China court grants Qualcomm injunction against Apple, banning sale of some iPhones

  • The dispute relates to two Qualcomm patents, but Apple says the ban only applies to phones that run on an older operating system.
  • Apple shares rebounded Monday afternoon after falling 2 percent earlier, while Qualcomm shares rose 3 percent.

A court in China has granted Qualcomm an injunction against Apple.

The court has banned the import and sale of nearly all iPhone models in China, according to a statement Monday from Qualcomm. Apple is already disputing the scope of the ban, saying it only applies to iPhones that run on an older operating system.

Apple shares lost 2 percent on Monday morning but later turned positive, while shares of Qualcomm rose 3 percent. Apple's stock turned negative for 2018 on Friday and is already down 26 percent this quarter.

"Qualcomm's effort to ban our products is another desperate move by a company whose illegal practices are under investigation by regulators around the world," Apple said in a statement. "All iPhone models remain available for our customers in China. Qualcomm is asserting three patents they had never raised before, including one which has already been invalidated. We will pursue all our legal options through the courts."

The patents in question only affect iOS 11, the operating system for iPhones and iPads that launched in 2017, Apple says. iPhones sold today run iOS 12, the new version of the software that launched in September.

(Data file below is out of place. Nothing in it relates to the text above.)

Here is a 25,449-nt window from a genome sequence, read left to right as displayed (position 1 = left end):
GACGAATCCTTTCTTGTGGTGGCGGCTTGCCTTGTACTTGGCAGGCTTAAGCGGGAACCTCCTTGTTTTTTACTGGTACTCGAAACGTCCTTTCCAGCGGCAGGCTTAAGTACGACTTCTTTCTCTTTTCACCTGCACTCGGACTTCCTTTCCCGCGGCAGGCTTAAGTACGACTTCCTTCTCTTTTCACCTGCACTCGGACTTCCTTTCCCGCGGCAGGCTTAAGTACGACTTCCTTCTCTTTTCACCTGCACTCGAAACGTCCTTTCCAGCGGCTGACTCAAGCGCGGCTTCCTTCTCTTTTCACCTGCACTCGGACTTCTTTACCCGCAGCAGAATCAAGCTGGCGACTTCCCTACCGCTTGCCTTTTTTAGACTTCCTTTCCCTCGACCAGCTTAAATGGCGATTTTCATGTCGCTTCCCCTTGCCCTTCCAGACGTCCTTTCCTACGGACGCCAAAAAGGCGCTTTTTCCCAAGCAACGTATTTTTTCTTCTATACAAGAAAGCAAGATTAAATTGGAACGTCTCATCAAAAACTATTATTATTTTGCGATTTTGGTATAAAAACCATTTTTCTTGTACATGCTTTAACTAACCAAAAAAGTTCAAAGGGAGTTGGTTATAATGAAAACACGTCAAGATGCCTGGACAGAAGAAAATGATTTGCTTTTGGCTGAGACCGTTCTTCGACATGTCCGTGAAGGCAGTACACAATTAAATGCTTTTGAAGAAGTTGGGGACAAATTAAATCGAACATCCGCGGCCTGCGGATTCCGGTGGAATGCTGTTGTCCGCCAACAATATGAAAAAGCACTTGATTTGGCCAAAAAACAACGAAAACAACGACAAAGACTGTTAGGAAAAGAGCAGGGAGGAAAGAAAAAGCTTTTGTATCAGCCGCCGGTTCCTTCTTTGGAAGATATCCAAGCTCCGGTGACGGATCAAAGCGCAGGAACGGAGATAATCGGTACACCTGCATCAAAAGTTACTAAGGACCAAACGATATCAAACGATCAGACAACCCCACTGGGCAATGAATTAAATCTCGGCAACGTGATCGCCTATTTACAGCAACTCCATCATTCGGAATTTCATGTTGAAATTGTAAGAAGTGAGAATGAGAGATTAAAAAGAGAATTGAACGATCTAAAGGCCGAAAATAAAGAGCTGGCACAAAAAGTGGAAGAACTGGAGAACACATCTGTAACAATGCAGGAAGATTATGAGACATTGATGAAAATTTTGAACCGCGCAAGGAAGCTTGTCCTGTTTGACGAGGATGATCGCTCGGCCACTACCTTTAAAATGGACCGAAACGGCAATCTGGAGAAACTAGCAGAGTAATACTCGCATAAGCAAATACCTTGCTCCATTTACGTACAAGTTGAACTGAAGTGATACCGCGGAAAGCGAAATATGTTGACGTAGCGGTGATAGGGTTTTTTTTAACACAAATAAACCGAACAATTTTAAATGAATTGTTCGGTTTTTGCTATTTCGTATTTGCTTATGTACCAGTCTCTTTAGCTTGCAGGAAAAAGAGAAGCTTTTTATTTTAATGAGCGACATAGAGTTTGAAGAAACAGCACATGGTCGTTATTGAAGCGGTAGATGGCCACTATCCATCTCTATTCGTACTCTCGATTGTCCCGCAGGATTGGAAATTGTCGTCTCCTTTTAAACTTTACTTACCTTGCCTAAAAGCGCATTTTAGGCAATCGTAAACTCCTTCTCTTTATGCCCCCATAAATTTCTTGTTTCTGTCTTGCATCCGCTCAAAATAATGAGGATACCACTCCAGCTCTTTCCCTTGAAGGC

The Fuzhou Intermediate People's Court in China granted the two preliminary injunctions against four Apple subsidiaries in China. It relates to two Qualcomm patents that enable users to adjust and reformat the size and appearance of photos and to manage applications using a touch screen when viewing and navigating apps on their phones. iPhones are currently sold with the operating system iOS 12, which Apple says does not violate the patents in question.

In a statement, Qualcomm said, "We deeply value our relationships with customers, rarely resorting to the courts for assistance, but we also have an abiding belief in the need to protect intellectual property rights."

The statement, from General Counsel Donald Rosenberg, added, "Apple continues to benefit from our intellectual property while refusing to compensate us. These Court orders are further confirmation of the strength of Qualcomm's vast patent portfolio."